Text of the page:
When alone, fathers have to perform each and every task involved in caregiving, and in particular the most pressing ones, such as changing diapers, clothing and feeding the baby. Unlike fathers who provide care at the same time as the mother, these fathers cannot shrug off the tasks they find less pleasant or satisfactory. Consequently, fathers who care alone tend to exhibit a full understanding of the many tasks and difficulties involved. Their detailed accounts of the activities undertaken every day denoted a high degree of involvement and were indicative of how effective caregiving alone can be for “socialising” men into that role.

The activities perceived as enjoyable tended to be affective in nature: the child derived pleasure from them and the father's impression was that their emotional bond was strengthened. Two activities that typically fall under this category are strolling and bathing. The latter appears to be particularly pleasurable, especially in the baby’s first few months. Here the enjoyment is intensified by the idea that the activity is intimate, creating not only emotional but physical bonding as well.

Bathing especially, because at first I would get into the bathtub and we would put him in with me; it was a wonderful, gentle moment, the actual washing too, and singing to him, the songs that we sang to him a lot. (David, schoolteacher, 35).

As the children grow older, bonding is based less on physical activities (bathing, fondling) than on sharing games or other significant activities, such as nursery school outings or festivities.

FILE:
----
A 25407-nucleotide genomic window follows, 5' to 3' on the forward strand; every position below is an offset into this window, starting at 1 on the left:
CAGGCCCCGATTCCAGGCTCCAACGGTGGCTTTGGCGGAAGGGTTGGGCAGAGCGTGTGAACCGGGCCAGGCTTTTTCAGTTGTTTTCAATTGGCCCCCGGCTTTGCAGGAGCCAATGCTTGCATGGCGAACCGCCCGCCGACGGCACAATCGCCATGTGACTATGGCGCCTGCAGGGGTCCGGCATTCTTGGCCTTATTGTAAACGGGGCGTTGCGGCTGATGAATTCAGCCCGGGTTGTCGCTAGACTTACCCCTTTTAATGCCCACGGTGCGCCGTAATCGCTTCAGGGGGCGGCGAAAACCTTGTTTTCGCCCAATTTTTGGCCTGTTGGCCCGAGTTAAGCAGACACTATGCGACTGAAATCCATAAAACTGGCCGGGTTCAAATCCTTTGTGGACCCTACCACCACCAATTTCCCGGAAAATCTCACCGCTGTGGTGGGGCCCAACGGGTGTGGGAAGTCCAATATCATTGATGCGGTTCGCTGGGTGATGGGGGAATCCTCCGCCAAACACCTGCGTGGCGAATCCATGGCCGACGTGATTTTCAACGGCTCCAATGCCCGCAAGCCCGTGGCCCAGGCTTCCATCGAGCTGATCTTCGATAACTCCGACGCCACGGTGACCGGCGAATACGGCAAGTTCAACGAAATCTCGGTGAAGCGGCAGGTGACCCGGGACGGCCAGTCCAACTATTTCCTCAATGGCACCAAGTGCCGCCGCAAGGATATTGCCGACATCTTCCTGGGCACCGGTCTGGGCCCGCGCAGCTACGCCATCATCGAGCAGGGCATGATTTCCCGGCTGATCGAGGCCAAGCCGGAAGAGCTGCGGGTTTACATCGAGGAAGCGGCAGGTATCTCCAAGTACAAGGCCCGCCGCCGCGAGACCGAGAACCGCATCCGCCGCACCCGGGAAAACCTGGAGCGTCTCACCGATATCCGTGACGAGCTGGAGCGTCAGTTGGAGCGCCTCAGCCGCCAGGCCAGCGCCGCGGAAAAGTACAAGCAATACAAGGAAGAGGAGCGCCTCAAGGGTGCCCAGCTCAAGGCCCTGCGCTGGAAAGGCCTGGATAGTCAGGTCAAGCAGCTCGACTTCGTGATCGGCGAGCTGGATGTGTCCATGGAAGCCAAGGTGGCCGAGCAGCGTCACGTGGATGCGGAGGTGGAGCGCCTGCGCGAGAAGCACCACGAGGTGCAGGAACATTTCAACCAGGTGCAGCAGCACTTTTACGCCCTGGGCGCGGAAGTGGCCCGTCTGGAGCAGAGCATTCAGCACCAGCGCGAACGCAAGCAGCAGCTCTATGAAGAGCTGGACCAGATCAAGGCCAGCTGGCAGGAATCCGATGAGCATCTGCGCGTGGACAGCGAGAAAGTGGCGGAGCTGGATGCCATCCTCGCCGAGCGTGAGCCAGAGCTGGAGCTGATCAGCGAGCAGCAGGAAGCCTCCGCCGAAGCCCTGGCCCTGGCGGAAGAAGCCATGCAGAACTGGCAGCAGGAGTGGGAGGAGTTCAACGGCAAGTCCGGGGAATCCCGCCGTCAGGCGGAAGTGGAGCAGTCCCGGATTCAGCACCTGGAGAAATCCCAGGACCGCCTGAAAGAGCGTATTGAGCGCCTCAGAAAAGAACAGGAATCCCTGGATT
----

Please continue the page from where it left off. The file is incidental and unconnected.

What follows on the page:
The incidents that caused concern and, to a degree, displeasure, were what were perceived as problems that might affect the baby’s development: feeding, sleep, health. Anxiety and stress arose essentially when the child’s welfare was uncertain.

After having tried to nurse for months, they were under tremendous stress because the baby wasn’t gaining any weight or didn’t sleep well. It wasn’t so much the task itself as the stress involved, seeing that the baby gained weight. (Carlos, consultant, 49).

Caregiving is sometimes viewed as stressful because of the many tasks involved, which cannot be postponed to allow the father to get enough rest. Here caregiving is seen as an unending series of activities and time as a commodity too scant to enable the father to enjoy what he is doing.

I couldn’t say exactly… there’s nothing especially difficult. But you do get tired sometimes, I mean especially at first, when the baby needs to be fed every four hours or so. Those first few months are the hardest, the lack of sleep… and if the baby eats well, great, if he doesn’t, you worry. I mean, it’s more a question… and then during the day you think you’re going to have time to do much more and then you don’t have time for anything. (laughter) It’s true that babies sleep a lot and all, but when you have to do the laundry and, like you have to do the housecleaning. And you get just about enough time to do a couple of things and wham! He wakes up again: the bottle, the whatever, the dirty diaper… and when you’ve got the baby back to sleep and all, there’s another chore waiting, so actually… (Carlos, consultant, 49).